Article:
Wandering Thoughts archives


How not to do IO multiplexing, as illustrated by Amanda

Every so often I have a belated slow-motion realization about what's probably wrong with an otherwise mysterious problem. Sometimes this is even sparked by remembering an apparently unrelated thing I read in passing. As it happens, that happened the other day.

Let's rewind to this entry, where I wrote about what I'd discovered while looking into our slow Amanda backups. Specifically this was a dump of amandad handling multiple streams of backups at once, which we determined is the source of our slowness. In that entry I wrote in passing:

[Amandad is] also spending much more of its IO wait time writing the data rather than waiting for there to be more input, although the picture here is misleading because it's also making pollsys() calls and I wasn't tracking the time spent waiting in those [...]

This should have set off big alarm bells. If amandad is using poll(), why is it spending any appreciable amount of time waiting for writes to complete? After all the whole purpose of poll() et al is to only be woken when you can do work, so you should spend minimal time blocked in the actual IO functions. The unfortunate answer is that Amanda is doing IO multiplexing wrong, in that I believe it's only using poll() to check for readability on its input FDs, not writability on its output FDs. Instead it tacitly assumes that whenever it has data to read it can immediately write all of this data out with no fuss, muss, or delays.

(Just checking for writability on the network connections wouldn't be quite enough, of course, but that's another entry.)

The problem is that this doesn't necessarily work. You can easily have situations where one TCP stream will accept much more data than another one, or where all (or just most) TCP streams will accept only a modest amount of data at a time; this is especially likely when the TCP streams are connected to different processes on the remote end. If one remote process stalls its TCP stream can stop accepting much more data, at which point a large write to the stream may stall in turn, which stalls all amandad activity even if it could succeed, which stalls upstream activity that is trying to send data to amandad. What amandad's handling of multiplexing does is to put all of the data streams flowing through it at the mercy of whatever is the slowest write stream at any given point in time. If anything blocks everything can block, and sooner or later we seem to wind up in a situation where anything can and does block. The result is a stuttering stop-start process full of stalls that reduces the overall data flow significantly.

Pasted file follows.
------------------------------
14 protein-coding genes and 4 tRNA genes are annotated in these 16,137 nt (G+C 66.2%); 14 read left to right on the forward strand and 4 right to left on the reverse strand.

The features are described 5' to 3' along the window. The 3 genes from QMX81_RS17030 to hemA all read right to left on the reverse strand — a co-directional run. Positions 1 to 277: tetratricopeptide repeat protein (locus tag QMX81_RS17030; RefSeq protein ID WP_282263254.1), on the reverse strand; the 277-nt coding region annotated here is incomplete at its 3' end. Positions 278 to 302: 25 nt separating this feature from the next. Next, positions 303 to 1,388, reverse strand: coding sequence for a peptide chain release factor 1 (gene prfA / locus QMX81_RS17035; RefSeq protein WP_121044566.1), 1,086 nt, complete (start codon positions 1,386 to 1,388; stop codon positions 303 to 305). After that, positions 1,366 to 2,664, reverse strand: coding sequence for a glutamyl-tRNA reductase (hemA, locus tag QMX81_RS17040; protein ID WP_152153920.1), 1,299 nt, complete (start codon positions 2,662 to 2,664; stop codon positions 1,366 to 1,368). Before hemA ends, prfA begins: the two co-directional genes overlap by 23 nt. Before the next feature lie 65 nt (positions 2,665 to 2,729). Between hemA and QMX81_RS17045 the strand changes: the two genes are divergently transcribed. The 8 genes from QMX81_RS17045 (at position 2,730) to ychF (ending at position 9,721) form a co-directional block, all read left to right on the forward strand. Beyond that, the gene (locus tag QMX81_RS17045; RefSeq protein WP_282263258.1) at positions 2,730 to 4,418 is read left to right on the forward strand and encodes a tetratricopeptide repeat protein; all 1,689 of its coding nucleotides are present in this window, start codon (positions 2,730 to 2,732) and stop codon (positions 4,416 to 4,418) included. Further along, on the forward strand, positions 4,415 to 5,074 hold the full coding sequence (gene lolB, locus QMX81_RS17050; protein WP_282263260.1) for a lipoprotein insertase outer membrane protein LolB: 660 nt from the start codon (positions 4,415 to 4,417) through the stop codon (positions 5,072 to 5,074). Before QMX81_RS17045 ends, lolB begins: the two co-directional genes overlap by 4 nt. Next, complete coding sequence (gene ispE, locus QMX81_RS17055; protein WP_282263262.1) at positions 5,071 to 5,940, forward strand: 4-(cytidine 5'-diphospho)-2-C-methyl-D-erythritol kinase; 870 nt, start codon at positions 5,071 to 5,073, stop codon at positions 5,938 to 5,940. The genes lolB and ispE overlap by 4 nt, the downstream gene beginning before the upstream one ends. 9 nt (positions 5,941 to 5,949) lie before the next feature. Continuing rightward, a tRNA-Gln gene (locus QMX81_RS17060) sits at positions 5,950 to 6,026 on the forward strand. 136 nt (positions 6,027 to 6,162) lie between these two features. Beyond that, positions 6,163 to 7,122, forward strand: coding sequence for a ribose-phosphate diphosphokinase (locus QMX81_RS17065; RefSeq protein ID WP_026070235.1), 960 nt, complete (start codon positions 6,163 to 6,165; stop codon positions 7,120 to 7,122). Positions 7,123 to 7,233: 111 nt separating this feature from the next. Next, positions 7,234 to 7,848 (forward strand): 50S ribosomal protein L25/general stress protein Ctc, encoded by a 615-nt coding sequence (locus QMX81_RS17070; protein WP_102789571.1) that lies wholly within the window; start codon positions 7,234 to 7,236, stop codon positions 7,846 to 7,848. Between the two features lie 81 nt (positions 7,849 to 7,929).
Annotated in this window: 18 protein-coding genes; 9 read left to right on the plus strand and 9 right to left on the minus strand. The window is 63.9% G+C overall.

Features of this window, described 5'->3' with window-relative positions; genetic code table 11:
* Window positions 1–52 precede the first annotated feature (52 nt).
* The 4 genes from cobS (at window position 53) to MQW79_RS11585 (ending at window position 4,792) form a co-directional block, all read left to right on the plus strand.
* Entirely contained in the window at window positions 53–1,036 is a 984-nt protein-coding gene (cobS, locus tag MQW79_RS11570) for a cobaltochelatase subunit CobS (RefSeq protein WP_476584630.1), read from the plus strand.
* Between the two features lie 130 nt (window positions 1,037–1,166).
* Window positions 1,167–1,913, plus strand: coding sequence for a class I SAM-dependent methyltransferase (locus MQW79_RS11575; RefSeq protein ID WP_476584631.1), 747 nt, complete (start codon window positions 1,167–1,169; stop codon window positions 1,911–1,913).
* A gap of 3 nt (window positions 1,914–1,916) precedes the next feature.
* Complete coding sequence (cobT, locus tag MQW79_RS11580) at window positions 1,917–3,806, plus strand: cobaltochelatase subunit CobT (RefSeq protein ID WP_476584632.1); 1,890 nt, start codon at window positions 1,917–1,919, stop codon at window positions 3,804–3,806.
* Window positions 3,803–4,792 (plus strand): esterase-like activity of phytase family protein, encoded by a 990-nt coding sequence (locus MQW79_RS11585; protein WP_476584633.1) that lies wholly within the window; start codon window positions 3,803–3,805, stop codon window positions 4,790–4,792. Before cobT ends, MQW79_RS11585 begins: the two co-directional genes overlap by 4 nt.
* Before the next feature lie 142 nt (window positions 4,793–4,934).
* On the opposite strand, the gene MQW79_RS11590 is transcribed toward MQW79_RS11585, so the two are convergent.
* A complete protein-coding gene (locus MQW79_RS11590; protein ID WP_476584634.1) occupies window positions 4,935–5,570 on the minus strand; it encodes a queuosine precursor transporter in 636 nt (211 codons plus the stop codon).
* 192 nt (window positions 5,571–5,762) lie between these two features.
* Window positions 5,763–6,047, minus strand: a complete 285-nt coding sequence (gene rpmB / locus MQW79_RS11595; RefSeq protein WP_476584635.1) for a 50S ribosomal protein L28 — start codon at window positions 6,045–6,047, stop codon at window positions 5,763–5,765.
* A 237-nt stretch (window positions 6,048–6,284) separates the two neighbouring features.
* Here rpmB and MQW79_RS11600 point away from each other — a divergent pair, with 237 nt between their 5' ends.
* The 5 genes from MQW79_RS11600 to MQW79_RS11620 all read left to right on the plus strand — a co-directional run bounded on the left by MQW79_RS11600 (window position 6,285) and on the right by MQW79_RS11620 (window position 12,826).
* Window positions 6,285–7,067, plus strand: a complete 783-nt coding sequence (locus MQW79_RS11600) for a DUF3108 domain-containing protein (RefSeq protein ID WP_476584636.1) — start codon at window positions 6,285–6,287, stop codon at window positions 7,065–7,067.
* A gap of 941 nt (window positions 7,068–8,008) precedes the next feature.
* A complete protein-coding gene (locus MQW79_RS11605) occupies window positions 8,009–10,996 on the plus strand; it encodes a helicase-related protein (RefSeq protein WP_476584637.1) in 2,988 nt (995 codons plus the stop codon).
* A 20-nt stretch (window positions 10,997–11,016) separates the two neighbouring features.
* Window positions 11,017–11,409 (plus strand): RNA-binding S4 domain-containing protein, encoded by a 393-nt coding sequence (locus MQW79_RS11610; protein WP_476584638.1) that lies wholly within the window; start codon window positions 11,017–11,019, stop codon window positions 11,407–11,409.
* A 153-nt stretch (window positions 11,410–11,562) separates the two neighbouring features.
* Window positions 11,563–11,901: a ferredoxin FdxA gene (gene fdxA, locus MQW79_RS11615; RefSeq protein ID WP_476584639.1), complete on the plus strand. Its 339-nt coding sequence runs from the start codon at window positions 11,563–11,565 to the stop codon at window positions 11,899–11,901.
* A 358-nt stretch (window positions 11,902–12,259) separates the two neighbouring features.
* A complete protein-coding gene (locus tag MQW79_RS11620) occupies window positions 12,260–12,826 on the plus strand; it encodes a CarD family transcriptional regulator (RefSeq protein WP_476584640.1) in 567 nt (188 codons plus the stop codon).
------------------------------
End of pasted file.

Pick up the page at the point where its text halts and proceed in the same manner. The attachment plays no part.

In short, what you don't want in good IO multiplexing is a situation where IO on stream A has to wait because you're stalled doing IO on stream B, and that is just what amandad has arranged here.

Correct multiplexing is complex (even in the case of a single flow) but the core of it is never overcommitting yourself. What amandad should be doing is only writing as much output at a time as any particular connection can take, buffering some data internally, and passing any back pressure up to the things feeding it data (by stopping reading its inputs when it cannot write output and it has too much buffered). This would ensure that the multiplexing does no harm in that it can always proceed if any of the streams can proceed.

(Splitting apart the multiplexing into separate processes (or threads) does the same thing; because each one is only handling a single stream, that stream blocking doesn't block any other stream.)

PS: good IO multiplexing also needs to be fair, ie if if multiple streams or file descriptors can all do IO at the current time then all of them do some IO, instead of a constant stream of ready IO on one stream starving IO for other streams. Generally the easiest way to do this is to have your code always process all ready file descriptors before returning to poll(). This is also the more CPU-efficient way to do it.

programming/IOMultiplexingDoneWrong written at 01:10:43; Add Comment

Page tools: See As Normal.
Login: Password:
Atom Syndication: Recent Pages, Recent Comments.

This dinky wiki is brought to you by the Insane Hackers Guild, Python sub-branch.